Bill Stribling Sr., who caught Landry's pro TD pass, dies at 78
ROGERS, Ark. -- Majure Blanks "Bill" Stribling Sr., a former NFL player who caught the only touchdown pass Tom Landry threw as a professional football player, died at his home Monday night. He was 78.
Stribling died at his home on Monday, according to the Rollins Funeral Home in Rogers. The cause of death was not released.
Stribling played six seasons in the NFL, three for the New York Giants (1951-53) and three for the Philadelphia Eagles (1954-57). He caught 114 passes for 1,573 yards and 14 touchdowns in his NFL career. He also played with the Toronto Argonauts of the Canadian Football League in 1960.
Stribling caught a 70-yard TD pass from Landry, the Hall of Fame coach with the Dallas Cowboys, in the Giants' 63-7 loss at Pittsburgh on Nov. 30, 1952, according to the Elias Sports Bureau.
Stribling played college football at the University of Mississippi, and was later inducted into the Mississippi Sports Hall of Fame.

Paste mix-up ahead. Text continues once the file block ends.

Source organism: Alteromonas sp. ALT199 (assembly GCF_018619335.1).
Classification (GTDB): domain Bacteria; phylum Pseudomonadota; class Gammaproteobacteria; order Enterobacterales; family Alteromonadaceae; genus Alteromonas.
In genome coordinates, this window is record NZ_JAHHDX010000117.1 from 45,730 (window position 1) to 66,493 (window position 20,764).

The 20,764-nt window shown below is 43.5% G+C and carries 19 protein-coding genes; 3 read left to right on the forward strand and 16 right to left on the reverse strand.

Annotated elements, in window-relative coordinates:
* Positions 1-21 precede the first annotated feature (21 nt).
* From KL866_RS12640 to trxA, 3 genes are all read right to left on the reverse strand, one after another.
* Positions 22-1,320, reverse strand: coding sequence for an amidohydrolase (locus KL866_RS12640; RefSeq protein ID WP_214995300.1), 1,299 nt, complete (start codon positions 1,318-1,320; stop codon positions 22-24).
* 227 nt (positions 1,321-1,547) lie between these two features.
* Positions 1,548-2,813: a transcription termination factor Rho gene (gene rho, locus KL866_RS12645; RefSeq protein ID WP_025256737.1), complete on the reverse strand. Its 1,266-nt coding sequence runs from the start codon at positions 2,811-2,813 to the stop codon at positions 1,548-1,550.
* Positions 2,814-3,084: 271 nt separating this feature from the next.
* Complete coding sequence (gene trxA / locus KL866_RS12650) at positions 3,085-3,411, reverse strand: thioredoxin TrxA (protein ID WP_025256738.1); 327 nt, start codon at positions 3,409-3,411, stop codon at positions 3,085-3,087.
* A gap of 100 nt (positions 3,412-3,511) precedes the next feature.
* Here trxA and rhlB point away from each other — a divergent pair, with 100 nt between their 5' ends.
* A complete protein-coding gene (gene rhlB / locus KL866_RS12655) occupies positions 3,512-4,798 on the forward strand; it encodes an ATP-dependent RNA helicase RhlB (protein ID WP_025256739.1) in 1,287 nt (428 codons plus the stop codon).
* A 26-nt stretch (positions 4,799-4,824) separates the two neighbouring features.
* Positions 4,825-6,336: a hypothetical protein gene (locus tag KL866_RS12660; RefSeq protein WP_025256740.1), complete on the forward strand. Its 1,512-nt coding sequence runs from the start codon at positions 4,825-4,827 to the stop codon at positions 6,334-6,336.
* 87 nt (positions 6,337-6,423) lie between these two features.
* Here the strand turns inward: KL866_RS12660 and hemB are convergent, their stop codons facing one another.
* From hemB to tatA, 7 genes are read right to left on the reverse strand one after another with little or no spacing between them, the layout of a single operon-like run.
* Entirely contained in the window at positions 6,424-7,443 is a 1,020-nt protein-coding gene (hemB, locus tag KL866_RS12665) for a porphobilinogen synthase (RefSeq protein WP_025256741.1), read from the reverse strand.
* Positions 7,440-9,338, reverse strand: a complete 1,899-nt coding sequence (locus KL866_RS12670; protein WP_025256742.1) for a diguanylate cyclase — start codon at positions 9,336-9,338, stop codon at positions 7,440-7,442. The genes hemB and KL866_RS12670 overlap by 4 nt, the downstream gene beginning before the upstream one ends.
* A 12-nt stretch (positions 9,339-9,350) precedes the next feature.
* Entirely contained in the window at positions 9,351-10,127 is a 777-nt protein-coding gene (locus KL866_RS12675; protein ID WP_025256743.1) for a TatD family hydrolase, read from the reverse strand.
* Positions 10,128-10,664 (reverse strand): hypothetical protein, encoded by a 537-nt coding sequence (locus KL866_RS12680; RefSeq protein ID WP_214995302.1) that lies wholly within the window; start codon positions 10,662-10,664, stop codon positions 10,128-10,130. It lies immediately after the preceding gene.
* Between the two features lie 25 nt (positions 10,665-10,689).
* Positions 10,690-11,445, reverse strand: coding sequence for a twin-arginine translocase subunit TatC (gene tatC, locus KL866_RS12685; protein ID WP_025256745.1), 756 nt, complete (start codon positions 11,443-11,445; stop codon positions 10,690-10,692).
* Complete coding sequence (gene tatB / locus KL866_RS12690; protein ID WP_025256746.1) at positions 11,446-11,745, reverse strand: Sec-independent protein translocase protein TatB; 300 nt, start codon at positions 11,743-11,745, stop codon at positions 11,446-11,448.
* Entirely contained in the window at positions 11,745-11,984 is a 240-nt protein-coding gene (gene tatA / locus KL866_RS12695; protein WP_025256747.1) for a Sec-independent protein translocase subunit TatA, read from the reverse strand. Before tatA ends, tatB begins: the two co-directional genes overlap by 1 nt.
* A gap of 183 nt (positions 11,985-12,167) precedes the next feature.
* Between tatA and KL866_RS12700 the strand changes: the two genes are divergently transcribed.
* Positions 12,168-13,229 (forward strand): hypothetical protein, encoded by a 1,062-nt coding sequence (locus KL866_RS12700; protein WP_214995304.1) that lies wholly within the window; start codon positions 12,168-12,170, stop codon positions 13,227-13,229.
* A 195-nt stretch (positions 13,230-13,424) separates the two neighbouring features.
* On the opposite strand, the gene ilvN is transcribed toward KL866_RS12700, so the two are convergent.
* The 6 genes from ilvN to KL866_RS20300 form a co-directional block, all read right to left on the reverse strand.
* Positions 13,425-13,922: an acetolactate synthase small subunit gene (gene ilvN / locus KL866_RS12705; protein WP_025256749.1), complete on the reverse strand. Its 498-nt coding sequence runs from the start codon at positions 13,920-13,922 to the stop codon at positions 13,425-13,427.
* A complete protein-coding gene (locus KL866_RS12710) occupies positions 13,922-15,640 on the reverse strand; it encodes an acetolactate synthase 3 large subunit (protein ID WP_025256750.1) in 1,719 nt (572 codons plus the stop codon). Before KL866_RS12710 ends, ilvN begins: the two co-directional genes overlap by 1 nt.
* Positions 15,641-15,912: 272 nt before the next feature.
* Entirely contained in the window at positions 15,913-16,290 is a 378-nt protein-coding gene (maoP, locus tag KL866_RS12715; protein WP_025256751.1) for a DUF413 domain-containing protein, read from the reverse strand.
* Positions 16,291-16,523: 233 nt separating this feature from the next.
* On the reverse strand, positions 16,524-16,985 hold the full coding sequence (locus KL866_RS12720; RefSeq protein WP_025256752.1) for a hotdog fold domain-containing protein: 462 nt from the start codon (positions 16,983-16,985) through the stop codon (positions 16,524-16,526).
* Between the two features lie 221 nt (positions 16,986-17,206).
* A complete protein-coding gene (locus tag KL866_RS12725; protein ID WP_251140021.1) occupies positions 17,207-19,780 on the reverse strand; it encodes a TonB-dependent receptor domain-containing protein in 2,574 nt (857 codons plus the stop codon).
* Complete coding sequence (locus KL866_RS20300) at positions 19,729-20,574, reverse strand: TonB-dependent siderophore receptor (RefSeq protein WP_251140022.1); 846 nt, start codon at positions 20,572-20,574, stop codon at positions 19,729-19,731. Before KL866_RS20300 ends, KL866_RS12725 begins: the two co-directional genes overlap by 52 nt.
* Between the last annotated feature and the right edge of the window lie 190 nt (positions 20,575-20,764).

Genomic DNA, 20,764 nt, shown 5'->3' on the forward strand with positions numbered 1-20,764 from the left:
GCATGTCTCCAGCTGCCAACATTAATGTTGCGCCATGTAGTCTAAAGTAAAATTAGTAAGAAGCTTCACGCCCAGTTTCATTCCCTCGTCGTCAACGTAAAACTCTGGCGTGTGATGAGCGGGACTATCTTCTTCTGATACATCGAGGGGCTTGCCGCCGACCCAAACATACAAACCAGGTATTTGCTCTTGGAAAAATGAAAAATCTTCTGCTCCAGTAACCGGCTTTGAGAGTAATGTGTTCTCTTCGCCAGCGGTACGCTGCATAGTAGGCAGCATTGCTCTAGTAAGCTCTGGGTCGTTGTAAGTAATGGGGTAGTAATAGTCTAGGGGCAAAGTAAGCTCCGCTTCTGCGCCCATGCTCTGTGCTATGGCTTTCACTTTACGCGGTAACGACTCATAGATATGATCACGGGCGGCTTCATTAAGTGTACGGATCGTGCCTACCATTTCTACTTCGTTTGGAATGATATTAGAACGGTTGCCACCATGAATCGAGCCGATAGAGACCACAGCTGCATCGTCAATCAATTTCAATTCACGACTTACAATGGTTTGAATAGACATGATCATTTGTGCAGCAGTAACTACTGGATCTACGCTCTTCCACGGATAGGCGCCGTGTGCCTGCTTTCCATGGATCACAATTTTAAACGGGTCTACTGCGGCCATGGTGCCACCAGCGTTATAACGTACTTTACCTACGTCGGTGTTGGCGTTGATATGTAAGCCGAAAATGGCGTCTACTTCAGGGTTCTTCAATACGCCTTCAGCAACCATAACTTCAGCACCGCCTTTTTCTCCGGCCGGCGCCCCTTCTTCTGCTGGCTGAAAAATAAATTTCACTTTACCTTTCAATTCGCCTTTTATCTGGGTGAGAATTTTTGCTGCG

After his pro career, Stribling moved to northwest Arkansas. In 1984, he started Stribling Packaging & Display.
Rob Brothers, president of Arvest Bank-Rogers, said Stribling was known as "an intense competitor" but that the football player turned businessman rarely raised his voice.
"You knew the wheels had to be grinding but Bill was always on an even keel," Brothers said.
Friend Ben Rowell called Stribling, an Ole Miss graduate, a "rebel who loved the Razorbacks."
"He was my best friend, a tremendous athlete and, most of all, a good Christian," Rowell said.
Copyright 2006 by The Associated Press
This story is from ESPN.com's automated news wire. Wire index
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